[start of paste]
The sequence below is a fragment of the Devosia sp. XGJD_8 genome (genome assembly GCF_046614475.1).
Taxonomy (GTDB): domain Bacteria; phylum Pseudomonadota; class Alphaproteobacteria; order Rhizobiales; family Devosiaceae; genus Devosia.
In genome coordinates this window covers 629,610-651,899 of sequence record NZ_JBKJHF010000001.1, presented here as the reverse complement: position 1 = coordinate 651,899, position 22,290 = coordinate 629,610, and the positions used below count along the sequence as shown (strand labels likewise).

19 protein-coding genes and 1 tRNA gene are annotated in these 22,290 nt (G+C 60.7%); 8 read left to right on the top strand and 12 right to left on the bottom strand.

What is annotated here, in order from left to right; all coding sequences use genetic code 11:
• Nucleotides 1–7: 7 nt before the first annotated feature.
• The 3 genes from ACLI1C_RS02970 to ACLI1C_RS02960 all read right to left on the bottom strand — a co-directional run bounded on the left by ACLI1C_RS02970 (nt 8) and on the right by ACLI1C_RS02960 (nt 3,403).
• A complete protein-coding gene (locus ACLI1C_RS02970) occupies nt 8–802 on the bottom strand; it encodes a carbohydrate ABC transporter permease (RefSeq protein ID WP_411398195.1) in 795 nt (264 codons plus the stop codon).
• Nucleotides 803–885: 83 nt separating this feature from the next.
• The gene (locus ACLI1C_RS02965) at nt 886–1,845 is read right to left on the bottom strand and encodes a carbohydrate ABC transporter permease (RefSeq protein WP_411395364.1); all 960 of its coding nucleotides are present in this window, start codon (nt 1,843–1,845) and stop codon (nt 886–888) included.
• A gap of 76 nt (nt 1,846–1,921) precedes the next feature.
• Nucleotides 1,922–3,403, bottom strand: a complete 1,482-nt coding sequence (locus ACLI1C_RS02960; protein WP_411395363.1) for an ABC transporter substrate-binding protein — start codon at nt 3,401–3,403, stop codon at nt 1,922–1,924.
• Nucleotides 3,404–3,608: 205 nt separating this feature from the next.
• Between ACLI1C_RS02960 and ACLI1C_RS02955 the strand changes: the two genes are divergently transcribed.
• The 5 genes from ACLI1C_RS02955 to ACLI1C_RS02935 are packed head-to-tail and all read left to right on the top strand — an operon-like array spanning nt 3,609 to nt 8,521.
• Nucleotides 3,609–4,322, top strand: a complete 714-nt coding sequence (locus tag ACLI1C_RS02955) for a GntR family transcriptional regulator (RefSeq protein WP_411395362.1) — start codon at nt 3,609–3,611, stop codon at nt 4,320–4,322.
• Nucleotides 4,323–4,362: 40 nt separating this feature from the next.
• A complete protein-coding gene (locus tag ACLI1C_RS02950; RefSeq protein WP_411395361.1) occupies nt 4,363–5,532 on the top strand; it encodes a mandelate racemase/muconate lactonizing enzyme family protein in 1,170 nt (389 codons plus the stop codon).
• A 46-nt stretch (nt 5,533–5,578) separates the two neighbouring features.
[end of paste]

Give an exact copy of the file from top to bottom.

The sequence below is a fragment of the Devosia sp. XGJD_8 genome (genome assembly GCF_046614475.1).
Taxonomy (GTDB): domain Bacteria; phylum Pseudomonadota; class Alphaproteobacteria; order Rhizobiales; family Devosiaceae; genus Devosia.
In genome coordinates this window covers 629,610-651,899 of sequence record NZ_JBKJHF010000001.1, presented here as the reverse complement: position 1 = coordinate 651,899, position 22,290 = coordinate 629,610, and the positions used below count along the sequence as shown (strand labels likewise).

19 protein-coding genes and 1 tRNA gene are annotated in these 22,290 nt (G+C 60.7%); 8 read left to right on the top strand and 12 right to left on the bottom strand.

What is annotated here, in order from left to right; all coding sequences use genetic code 11:
• Nucleotides 1–7: 7 nt before the first annotated feature.
• The 3 genes from ACLI1C_RS02970 to ACLI1C_RS02960 all read right to left on the bottom strand — a co-directional run bounded on the left by ACLI1C_RS02970 (nt 8) and on the right by ACLI1C_RS02960 (nt 3,403).
• A complete protein-coding gene (locus ACLI1C_RS02970) occupies nt 8–802 on the bottom strand; it encodes a carbohydrate ABC transporter permease (RefSeq protein ID WP_411398195.1) in 795 nt (264 codons plus the stop codon).
• Nucleotides 803–885: 83 nt separating this feature from the next.
• The gene (locus ACLI1C_RS02965) at nt 886–1,845 is read right to left on the bottom strand and encodes a carbohydrate ABC transporter permease (RefSeq protein WP_411395364.1); all 960 of its coding nucleotides are present in this window, start codon (nt 1,843–1,845) and stop codon (nt 886–888) included.
• A gap of 76 nt (nt 1,846–1,921) precedes the next feature.
• Nucleotides 1,922–3,403, bottom strand: a complete 1,482-nt coding sequence (locus ACLI1C_RS02960; protein WP_411395363.1) for an ABC transporter substrate-binding protein — start codon at nt 3,401–3,403, stop codon at nt 1,922–1,924.
• Nucleotides 3,404–3,608: 205 nt separating this feature from the next.
• Between ACLI1C_RS02960 and ACLI1C_RS02955 the strand changes: the two genes are divergently transcribed.
• The 5 genes from ACLI1C_RS02955 to ACLI1C_RS02935 are packed head-to-tail and all read left to right on the top strand — an operon-like array spanning nt 3,609 to nt 8,521.
• Nucleotides 3,609–4,322, top strand: a complete 714-nt coding sequence (locus tag ACLI1C_RS02955) for a GntR family transcriptional regulator (RefSeq protein WP_411395362.1) — start codon at nt 3,609–3,611, stop codon at nt 4,320–4,322.
• Nucleotides 4,323–4,362: 40 nt separating this feature from the next.
• A complete protein-coding gene (locus tag ACLI1C_RS02950; RefSeq protein WP_411395361.1) occupies nt 4,363–5,532 on the top strand; it encodes a mandelate racemase/muconate lactonizing enzyme family protein in 1,170 nt (389 codons plus the stop codon).
• A 46-nt stretch (nt 5,533–5,578) separates the two neighbouring features.